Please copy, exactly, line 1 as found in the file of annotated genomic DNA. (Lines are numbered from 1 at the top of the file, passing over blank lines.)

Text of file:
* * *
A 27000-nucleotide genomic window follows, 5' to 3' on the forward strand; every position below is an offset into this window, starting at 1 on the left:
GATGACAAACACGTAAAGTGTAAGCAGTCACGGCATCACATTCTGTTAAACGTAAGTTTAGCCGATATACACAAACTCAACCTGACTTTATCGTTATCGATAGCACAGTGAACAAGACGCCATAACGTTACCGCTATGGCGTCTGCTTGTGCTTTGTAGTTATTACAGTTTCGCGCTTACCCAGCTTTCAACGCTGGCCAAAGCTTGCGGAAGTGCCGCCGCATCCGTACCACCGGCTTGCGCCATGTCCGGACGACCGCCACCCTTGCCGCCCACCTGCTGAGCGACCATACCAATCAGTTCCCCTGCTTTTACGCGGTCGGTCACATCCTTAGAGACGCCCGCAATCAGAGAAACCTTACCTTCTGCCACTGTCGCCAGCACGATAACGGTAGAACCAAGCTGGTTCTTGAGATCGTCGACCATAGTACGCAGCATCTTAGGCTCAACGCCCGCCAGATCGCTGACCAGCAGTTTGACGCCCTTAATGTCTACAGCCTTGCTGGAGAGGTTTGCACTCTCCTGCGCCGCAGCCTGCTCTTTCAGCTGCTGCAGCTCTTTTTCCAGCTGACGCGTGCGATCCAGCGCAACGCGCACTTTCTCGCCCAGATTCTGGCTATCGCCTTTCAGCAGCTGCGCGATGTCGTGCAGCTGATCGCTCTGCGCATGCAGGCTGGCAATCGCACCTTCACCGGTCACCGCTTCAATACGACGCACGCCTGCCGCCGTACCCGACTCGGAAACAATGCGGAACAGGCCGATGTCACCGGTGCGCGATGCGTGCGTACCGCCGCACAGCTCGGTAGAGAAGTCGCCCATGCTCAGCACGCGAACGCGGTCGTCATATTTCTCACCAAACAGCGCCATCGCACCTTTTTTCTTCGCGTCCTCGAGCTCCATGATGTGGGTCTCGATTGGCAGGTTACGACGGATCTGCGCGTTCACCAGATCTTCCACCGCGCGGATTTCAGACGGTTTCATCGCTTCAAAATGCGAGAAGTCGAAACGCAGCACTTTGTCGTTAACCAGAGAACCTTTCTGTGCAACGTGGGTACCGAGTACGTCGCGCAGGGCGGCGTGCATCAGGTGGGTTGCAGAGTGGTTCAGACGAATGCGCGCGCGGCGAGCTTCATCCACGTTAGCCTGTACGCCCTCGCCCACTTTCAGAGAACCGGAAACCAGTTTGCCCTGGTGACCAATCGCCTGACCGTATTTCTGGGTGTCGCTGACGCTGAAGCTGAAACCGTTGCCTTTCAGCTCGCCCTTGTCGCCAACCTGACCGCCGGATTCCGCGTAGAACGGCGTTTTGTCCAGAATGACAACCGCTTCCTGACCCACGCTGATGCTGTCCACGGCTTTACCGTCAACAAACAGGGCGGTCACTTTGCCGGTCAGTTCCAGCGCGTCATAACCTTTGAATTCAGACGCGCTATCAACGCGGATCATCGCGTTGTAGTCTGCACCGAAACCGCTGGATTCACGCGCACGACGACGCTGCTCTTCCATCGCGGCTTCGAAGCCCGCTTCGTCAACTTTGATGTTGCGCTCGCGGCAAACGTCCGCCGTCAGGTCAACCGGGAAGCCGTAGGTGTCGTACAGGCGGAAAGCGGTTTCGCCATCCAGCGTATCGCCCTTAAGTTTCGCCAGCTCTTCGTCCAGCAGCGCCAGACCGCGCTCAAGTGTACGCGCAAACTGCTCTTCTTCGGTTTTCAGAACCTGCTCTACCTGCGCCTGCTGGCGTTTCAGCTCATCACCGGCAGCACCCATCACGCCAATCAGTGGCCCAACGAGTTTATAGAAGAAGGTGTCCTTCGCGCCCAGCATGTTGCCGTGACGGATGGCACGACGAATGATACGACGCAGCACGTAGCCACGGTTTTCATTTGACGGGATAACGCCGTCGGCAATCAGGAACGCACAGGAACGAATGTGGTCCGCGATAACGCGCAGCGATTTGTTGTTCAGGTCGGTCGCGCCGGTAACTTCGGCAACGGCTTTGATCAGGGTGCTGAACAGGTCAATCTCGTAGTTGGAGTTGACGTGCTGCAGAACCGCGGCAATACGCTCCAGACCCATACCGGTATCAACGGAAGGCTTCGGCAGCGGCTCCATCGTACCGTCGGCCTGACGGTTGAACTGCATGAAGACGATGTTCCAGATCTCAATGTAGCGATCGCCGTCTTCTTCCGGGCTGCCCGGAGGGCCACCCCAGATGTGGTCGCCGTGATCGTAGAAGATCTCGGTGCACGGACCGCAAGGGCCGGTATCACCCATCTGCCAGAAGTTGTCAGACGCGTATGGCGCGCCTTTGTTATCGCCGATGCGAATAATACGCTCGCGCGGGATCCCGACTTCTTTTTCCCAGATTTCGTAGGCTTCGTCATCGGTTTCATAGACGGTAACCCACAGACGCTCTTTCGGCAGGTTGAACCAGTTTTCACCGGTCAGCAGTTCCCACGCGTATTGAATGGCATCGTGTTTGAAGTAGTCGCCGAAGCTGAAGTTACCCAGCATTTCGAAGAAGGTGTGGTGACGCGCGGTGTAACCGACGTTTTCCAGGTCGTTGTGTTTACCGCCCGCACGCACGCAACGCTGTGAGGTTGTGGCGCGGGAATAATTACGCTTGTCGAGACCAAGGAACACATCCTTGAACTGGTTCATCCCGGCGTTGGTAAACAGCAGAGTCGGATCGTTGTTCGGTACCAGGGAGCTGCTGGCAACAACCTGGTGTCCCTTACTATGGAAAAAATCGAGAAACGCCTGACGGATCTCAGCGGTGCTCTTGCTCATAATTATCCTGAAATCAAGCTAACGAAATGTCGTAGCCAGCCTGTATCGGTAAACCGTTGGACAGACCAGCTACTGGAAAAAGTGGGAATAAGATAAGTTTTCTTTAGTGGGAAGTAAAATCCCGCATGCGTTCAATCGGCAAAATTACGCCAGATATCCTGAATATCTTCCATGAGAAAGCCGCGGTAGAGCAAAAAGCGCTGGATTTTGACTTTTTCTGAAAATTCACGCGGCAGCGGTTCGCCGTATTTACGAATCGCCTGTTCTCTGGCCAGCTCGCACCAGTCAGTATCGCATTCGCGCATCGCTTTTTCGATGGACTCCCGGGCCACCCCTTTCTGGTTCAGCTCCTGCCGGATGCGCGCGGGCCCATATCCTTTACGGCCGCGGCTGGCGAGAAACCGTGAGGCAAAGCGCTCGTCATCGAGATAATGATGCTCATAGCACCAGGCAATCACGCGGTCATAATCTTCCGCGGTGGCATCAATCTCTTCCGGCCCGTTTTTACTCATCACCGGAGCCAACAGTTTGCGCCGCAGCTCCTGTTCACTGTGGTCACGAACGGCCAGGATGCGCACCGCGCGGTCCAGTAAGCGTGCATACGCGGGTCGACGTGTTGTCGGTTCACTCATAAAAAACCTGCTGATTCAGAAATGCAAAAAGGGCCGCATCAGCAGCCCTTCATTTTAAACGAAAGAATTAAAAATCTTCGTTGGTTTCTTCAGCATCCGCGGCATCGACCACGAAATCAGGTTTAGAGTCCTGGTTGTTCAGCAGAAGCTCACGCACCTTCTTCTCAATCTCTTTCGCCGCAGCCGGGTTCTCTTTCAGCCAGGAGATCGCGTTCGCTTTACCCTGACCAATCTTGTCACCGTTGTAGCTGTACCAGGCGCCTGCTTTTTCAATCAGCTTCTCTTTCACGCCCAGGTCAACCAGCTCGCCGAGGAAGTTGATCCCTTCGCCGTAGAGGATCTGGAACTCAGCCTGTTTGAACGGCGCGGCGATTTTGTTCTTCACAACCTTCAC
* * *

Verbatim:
A 27000-nucleotide genomic window follows, 5' to 3' on the forward strand; every position below is an offset into this window, starting at 1 on the left: